Hormonal injections are powerful anti-inflammatory drugs that are injected into the area of ​​inflammation. The number of injections is strictly limited. excessive injections can lead to tissue atrophy. Before starting treatment, be sure to consult with your doctor.

Orthopedic products.

Shoes with thick soles and padded inserts can reduce the occurrence of heel pain when standing and walking. Stepping on the ground, the fascia is subjected to strong pressure, which can lead to microtrauma. Soft shoes reduce pressure on the fascia and help prevent micro-injury.


Your doctor can advise you on an exercise program developed in cooperation with a physiotherapist.In addition to gymnastics, physical therapy can include cold therapy, massage, and other methods such as electrical therapy.

During electrical treatment, an electrical impulse stimulates the wound healing process. Unfortunately, studies have shown low effectiveness of the method. However, some doctors prefer this non-invasive method because there are no other options besides surgery.

Surgical treatment

Surgical treatment is individual, depending on the mechanism and cause of heel pain.The main focus of the Estmedica clinic is the minimal trauma of each procedure and the quick recovery of the patient, using modern technologies and treatment methods. Undoubtedly, before starting treatment, it is necessary to discuss with your surgeon the need for surgery, the method and effectiveness.

Heel spur – Sofia

Medical center “Sofia” is a modern clinic in Anapa!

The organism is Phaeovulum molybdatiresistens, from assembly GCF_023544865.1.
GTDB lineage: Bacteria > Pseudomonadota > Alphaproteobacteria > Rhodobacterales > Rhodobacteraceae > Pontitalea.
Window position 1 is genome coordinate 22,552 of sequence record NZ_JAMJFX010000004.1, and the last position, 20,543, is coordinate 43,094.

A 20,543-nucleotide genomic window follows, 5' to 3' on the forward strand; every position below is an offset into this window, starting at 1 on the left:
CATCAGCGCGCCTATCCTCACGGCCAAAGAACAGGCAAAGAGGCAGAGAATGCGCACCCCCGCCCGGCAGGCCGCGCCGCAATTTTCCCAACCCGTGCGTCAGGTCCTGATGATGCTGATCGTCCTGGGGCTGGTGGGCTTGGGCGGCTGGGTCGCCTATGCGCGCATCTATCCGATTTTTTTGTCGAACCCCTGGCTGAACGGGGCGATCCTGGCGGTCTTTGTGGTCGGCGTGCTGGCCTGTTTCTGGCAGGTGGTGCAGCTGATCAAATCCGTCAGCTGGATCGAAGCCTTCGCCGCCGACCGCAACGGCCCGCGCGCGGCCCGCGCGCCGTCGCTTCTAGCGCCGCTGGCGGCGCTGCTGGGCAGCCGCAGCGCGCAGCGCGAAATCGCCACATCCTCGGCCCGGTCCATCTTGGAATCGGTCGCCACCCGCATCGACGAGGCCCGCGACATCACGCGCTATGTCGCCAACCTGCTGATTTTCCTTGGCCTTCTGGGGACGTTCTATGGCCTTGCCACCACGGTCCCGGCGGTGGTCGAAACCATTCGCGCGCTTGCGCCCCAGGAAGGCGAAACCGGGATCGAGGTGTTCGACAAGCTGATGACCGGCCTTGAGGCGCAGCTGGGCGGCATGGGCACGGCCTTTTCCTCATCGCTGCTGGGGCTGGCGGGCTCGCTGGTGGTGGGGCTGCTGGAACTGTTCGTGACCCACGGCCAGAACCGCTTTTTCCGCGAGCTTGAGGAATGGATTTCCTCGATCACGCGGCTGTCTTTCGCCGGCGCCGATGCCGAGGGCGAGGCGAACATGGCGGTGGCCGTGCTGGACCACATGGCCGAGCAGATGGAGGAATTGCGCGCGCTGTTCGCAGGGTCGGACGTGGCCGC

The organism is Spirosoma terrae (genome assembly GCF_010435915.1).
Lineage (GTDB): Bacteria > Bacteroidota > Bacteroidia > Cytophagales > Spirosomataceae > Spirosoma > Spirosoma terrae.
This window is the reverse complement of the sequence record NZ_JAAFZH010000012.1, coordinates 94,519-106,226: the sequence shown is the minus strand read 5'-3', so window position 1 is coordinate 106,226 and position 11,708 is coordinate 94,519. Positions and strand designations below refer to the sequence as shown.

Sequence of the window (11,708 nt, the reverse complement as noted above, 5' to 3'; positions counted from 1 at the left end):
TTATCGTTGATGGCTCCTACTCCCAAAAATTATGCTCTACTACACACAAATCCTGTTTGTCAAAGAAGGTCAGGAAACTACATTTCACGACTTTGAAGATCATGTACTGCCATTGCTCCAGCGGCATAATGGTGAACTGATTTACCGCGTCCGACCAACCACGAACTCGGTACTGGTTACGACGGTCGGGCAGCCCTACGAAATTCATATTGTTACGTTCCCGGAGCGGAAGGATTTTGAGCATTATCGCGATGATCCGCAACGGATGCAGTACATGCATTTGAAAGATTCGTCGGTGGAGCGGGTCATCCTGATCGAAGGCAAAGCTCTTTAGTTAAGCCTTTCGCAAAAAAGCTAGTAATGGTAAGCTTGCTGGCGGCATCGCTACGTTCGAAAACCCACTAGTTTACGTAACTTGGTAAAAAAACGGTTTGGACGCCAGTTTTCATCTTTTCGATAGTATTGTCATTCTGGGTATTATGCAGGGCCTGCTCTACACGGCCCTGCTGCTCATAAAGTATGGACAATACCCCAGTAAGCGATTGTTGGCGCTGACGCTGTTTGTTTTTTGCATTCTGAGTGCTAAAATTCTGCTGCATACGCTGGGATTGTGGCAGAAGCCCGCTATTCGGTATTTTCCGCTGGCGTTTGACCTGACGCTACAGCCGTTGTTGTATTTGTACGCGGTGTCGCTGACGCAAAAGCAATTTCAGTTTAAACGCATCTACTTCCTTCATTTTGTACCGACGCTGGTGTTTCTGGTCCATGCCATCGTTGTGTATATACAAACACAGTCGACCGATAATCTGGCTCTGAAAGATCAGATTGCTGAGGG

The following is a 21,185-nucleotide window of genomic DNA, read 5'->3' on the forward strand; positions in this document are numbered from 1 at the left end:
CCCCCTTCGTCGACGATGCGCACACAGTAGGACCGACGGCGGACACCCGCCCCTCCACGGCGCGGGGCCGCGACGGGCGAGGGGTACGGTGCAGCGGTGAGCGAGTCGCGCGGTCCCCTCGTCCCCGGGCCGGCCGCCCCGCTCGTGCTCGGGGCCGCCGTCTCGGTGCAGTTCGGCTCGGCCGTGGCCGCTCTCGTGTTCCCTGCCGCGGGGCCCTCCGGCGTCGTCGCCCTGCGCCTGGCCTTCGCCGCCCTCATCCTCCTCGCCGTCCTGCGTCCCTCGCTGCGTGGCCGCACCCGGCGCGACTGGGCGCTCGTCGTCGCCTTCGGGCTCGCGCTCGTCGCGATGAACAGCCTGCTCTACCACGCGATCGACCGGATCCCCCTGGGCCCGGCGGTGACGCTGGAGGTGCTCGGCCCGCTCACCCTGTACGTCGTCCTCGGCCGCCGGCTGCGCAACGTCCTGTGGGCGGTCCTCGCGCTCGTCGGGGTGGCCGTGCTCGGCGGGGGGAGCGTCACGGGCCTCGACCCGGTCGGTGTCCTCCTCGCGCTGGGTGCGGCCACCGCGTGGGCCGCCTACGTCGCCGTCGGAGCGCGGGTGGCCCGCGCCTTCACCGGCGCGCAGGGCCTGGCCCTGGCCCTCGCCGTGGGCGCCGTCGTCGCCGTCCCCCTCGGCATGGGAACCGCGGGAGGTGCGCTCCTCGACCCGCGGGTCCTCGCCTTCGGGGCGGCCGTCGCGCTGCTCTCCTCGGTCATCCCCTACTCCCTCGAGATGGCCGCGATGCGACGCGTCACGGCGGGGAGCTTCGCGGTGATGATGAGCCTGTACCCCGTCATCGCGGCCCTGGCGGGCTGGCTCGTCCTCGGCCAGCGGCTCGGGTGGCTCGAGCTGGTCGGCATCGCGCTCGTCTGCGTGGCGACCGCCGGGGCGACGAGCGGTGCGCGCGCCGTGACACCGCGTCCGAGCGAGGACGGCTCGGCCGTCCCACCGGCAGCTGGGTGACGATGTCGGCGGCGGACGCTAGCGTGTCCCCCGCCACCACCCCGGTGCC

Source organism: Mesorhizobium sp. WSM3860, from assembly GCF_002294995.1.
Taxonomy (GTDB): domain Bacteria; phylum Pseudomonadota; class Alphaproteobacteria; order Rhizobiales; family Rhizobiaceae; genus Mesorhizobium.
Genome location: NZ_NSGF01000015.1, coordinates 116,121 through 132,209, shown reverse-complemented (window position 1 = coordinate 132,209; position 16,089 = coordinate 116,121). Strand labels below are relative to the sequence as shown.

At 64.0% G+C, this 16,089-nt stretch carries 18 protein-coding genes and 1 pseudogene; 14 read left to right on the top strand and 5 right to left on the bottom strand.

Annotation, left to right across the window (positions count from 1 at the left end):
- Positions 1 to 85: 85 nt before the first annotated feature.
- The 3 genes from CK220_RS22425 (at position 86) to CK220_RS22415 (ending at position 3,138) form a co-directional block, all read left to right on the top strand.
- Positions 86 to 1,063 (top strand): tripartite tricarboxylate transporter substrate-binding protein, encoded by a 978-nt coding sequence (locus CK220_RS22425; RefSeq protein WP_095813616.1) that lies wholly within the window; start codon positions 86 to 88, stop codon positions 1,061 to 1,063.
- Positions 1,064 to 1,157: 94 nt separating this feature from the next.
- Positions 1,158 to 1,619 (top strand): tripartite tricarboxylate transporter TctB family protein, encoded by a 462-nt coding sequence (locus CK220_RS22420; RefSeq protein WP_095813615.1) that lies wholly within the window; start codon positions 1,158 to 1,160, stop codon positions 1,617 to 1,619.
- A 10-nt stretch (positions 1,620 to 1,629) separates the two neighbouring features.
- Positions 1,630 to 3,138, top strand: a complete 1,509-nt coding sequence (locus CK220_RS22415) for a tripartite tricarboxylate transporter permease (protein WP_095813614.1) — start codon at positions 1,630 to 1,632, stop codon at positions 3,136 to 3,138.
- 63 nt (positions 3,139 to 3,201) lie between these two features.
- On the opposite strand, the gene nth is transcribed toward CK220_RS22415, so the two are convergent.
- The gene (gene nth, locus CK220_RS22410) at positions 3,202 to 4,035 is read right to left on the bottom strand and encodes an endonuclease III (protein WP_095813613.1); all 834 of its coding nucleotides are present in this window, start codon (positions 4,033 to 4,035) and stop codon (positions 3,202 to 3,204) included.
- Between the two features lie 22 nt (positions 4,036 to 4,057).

Calcaneal spur and plantar (plantar) fasciitis

Heel spur – bony outgrowth along the plantar surface of the calcaneus.

Contrary to popular belief, the heel spur itself is not the cause of heel pain. Pain in most cases occurs due to chronic trauma to the dense ligamentous plate – plantar (plantar) fascia at the point of its attachment to the heel bone.

Calcaneal spur – bony outgrowth along the plantar surface of the calcaneus.

Plantar fasciitis is a condition that causes pain in the heel along the plantar surface of the foot.This happens when the flat tissue (plantar fascia) that supports the arch of your foot becomes inflamed or irritated.

Plantar fascia is a dense ligament on the sole, starting from the heel bone, then it is divided into bundles, which are fixed at the base of the toes.

Plantar fasciitis is common among middle-aged people. It can also occur in young people who spend a lot of time on their feet, such as athletes or soldiers.Plantar fasciitis can occur both on one foot (more often) and on both feet at the same time (much less often).

Plantar fasciitis can be treated conservatively in most cases. In this case, the doctor recommends you:

  • comfortable shoes,
  • exercise limitation,
  • anti-inflammatory therapy,
  • physiotherapy procedures,
  • shock wave therapy,
  • possibly local cold,
  • gymnastics and stretching of the foot